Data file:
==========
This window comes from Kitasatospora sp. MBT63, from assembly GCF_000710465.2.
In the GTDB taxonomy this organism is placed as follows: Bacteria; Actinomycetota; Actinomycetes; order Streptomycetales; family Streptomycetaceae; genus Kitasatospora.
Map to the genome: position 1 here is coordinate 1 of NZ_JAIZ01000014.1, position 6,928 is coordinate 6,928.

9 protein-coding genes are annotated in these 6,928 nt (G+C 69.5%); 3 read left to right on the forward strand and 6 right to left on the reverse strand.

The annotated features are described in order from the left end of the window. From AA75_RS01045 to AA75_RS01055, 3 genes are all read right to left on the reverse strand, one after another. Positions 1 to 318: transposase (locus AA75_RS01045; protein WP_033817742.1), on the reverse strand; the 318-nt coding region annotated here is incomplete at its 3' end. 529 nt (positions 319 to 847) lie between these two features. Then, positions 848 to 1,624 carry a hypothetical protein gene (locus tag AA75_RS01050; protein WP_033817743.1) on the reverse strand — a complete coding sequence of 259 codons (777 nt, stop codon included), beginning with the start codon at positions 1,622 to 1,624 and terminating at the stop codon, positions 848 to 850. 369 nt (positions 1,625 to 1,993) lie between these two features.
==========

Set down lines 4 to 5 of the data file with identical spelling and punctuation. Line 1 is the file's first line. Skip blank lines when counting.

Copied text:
9 protein-coding genes are annotated in these 6,928 nt (G+C 69.5%); 3 read left to right on the forward strand and 6 right to left on the reverse strand.

The annotated features are described in order from the left end of the window. From AA75_RS01045 to AA75_RS01055, 3 genes are all read right to left on the reverse strand, one after another. Positions 1 to 318: transposase (locus AA75_RS01045; protein WP_033817742.1), on the reverse strand; the 318-nt coding region annotated here is incomplete at its 3' end. 529 nt (positions 319 to 847) lie between these two features. Then, positions 848 to 1,624 carry a hypothetical protein gene (locus tag AA75_RS01050; protein WP_033817743.1) on the reverse strand — a complete coding sequence of 259 codons (777 nt, stop codon included), beginning with the start codon at positions 1,622 to 1,624 and terminating at the stop codon, positions 848 to 850. 369 nt (positions 1,625 to 1,993) lie between these two features.